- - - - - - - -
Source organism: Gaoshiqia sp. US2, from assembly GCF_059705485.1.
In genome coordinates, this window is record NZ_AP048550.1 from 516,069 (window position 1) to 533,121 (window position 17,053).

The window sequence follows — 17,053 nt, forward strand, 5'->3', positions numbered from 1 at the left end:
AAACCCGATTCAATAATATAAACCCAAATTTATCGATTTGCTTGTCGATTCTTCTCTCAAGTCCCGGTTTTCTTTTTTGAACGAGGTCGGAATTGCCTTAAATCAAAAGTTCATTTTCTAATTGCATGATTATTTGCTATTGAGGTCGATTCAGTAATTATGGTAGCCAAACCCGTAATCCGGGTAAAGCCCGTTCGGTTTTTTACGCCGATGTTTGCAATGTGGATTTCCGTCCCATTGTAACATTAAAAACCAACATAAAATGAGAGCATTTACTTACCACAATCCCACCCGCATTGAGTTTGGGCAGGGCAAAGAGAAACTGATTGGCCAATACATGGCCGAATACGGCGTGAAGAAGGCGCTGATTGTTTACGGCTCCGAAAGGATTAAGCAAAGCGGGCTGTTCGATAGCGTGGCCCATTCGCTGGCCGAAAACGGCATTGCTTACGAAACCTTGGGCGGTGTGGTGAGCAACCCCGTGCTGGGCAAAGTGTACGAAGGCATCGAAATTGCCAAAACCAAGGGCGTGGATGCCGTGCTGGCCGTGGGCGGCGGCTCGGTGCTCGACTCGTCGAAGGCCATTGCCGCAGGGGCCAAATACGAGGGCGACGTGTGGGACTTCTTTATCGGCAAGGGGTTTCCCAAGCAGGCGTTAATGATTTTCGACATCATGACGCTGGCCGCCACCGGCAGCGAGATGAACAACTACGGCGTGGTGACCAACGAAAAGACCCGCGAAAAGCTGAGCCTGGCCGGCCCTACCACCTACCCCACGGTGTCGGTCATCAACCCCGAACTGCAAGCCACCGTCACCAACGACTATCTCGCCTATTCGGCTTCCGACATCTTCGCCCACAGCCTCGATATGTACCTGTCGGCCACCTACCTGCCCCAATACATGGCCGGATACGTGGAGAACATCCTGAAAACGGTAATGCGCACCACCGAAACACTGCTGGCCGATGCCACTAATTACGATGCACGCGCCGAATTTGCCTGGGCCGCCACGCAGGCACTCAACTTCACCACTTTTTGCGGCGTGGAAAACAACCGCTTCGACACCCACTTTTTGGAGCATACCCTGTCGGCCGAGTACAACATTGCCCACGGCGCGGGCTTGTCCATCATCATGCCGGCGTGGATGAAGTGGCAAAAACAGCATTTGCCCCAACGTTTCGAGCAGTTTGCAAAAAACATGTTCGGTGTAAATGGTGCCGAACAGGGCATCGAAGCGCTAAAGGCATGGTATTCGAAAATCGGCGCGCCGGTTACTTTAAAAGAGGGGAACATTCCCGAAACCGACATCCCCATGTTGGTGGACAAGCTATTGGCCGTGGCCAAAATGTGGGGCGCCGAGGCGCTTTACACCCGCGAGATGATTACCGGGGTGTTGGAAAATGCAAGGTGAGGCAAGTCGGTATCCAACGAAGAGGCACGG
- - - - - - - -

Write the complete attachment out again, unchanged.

Source organism: Gaoshiqia sp. US2, from assembly GCF_059705485.1.
In genome coordinates, this window is record NZ_AP048550.1 from 516,069 (window position 1) to 533,121 (window position 17,053).

The window sequence follows — 17,053 nt, forward strand, 5'->3', positions numbered from 1 at the left end:
AAACCCGATTCAATAATATAAACCCAAATTTATCGATTTGCTTGTCGATTCTTCTCTCAAGTCCCGGTTTTCTTTTTTGAACGAGGTCGGAATTGCCTTAAATCAAAAGTTCATTTTCTAATTGCATGATTATTTGCTATTGAGGTCGATTCAGTAATTATGGTAGCCAAACCCGTAATCCGGGTAAAGCCCGTTCGGTTTTTTACGCCGATGTTTGCAATGTGGATTTCCGTCCCATTGTAACATTAAAAACCAACATAAAATGAGAGCATTTACTTACCACAATCCCACCCGCATTGAGTTTGGGCAGGGCAAAGAGAAACTGATTGGCCAATACATGGCCGAATACGGCGTGAAGAAGGCGCTGATTGTTTACGGCTCCGAAAGGATTAAGCAAAGCGGGCTGTTCGATAGCGTGGCCCATTCGCTGGCCGAAAACGGCATTGCTTACGAAACCTTGGGCGGTGTGGTGAGCAACCCCGTGCTGGGCAAAGTGTACGAAGGCATCGAAATTGCCAAAACCAAGGGCGTGGATGCCGTGCTGGCCGTGGGCGGCGGCTCGGTGCTCGACTCGTCGAAGGCCATTGCCGCAGGGGCCAAATACGAGGGCGACGTGTGGGACTTCTTTATCGGCAAGGGGTTTCCCAAGCAGGCGTTAATGATTTTCGACATCATGACGCTGGCCGCCACCGGCAGCGAGATGAACAACTACGGCGTGGTGACCAACGAAAAGACCCGCGAAAAGCTGAGCCTGGCCGGCCCTACCACCTACCCCACGGTGTCGGTCATCAACCCCGAACTGCAAGCCACCGTCACCAACGACTATCTCGCCTATTCGGCTTCCGACATCTTCGCCCACAGCCTCGATATGTACCTGTCGGCCACCTACCTGCCCCAATACATGGCCGGATACGTGGAGAACATCCTGAAAACGGTAATGCGCACCACCGAAACACTGCTGGCCGATGCCACTAATTACGATGCACGCGCCGAATTTGCCTGGGCCGCCACGCAGGCACTCAACTTCACCACTTTTTGCGGCGTGGAAAACAACCGCTTCGACACCCACTTTTTGGAGCATACCCTGTCGGCCGAGTACAACATTGCCCACGGCGCGGGCTTGTCCATCATCATGCCGGCGTGGATGAAGTGGCAAAAACAGCATTTGCCCCAACGTTTCGAGCAGTTTGCAAAAAACATGTTCGGTGTAAATGGTGCCGAACAGGGCATCGAAGCGCTAAAGGCATGGTATTCGAAAATCGGCGCGCCGGTTACTTTAAAAGAGGGGAACATTCCCGAAACCGACATCCCCATGTTGGTGGACAAGCTATTGGCCGTGGCCAAAATGTGGGGCGCCGAGGCGCTTTACACCCGCGAGATGATTACCGGGGTGTTGGAAAATGCAAGGTGAGGCAAGTCGGTATCCAACGAAGAGGCACGG